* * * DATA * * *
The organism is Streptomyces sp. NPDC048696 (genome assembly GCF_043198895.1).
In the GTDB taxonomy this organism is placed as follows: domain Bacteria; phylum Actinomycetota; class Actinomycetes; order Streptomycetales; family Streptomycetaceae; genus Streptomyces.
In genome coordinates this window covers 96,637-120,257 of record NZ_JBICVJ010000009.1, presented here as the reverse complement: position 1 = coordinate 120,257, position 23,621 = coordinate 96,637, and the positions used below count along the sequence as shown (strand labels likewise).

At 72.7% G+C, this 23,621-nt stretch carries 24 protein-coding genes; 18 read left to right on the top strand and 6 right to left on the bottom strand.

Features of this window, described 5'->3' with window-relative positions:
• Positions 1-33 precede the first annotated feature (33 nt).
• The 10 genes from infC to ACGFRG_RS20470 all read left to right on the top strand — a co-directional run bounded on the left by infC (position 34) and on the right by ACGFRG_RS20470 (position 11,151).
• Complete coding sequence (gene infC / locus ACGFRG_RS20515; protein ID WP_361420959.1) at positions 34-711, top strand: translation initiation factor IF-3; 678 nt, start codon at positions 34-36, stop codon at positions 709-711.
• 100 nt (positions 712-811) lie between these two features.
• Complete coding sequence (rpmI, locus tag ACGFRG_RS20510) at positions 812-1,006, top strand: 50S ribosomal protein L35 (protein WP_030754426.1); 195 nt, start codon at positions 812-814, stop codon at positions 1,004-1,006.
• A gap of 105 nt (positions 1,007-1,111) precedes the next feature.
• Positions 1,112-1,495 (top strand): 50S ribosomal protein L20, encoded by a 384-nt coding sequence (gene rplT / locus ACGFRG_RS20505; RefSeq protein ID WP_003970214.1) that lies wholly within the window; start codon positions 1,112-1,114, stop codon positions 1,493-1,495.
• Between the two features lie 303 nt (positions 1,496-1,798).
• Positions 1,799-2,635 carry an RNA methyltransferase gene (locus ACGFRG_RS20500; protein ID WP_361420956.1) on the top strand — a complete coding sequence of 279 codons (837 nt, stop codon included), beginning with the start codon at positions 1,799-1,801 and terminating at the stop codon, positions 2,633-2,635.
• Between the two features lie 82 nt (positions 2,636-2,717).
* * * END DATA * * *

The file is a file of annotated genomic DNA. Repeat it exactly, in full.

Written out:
The organism is Streptomyces sp. NPDC048696 (genome assembly GCF_043198895.1).
In the GTDB taxonomy this organism is placed as follows: domain Bacteria; phylum Actinomycetota; class Actinomycetes; order Streptomycetales; family Streptomycetaceae; genus Streptomyces.
In genome coordinates this window covers 96,637-120,257 of record NZ_JBICVJ010000009.1, presented here as the reverse complement: position 1 = coordinate 120,257, position 23,621 = coordinate 96,637, and the positions used below count along the sequence as shown (strand labels likewise).

At 72.7% G+C, this 23,621-nt stretch carries 24 protein-coding genes; 18 read left to right on the top strand and 6 right to left on the bottom strand.

Features of this window, described 5'->3' with window-relative positions:
• Positions 1-33 precede the first annotated feature (33 nt).
• The 10 genes from infC to ACGFRG_RS20470 all read left to right on the top strand — a co-directional run bounded on the left by infC (position 34) and on the right by ACGFRG_RS20470 (position 11,151).
• Complete coding sequence (gene infC / locus ACGFRG_RS20515; protein ID WP_361420959.1) at positions 34-711, top strand: translation initiation factor IF-3; 678 nt, start codon at positions 34-36, stop codon at positions 709-711.
• 100 nt (positions 712-811) lie between these two features.
• Complete coding sequence (rpmI, locus tag ACGFRG_RS20510) at positions 812-1,006, top strand: 50S ribosomal protein L35 (protein WP_030754426.1); 195 nt, start codon at positions 812-814, stop codon at positions 1,004-1,006.
• A gap of 105 nt (positions 1,007-1,111) precedes the next feature.
• Positions 1,112-1,495 (top strand): 50S ribosomal protein L20, encoded by a 384-nt coding sequence (gene rplT / locus ACGFRG_RS20505; RefSeq protein ID WP_003970214.1) that lies wholly within the window; start codon positions 1,112-1,114, stop codon positions 1,493-1,495.
• Between the two features lie 303 nt (positions 1,496-1,798).
• Positions 1,799-2,635 carry an RNA methyltransferase gene (locus ACGFRG_RS20500; protein ID WP_361420956.1) on the top strand — a complete coding sequence of 279 codons (837 nt, stop codon included), beginning with the start codon at positions 1,799-1,801 and terminating at the stop codon, positions 2,633-2,635.
• Between the two features lie 82 nt (positions 2,636-2,717).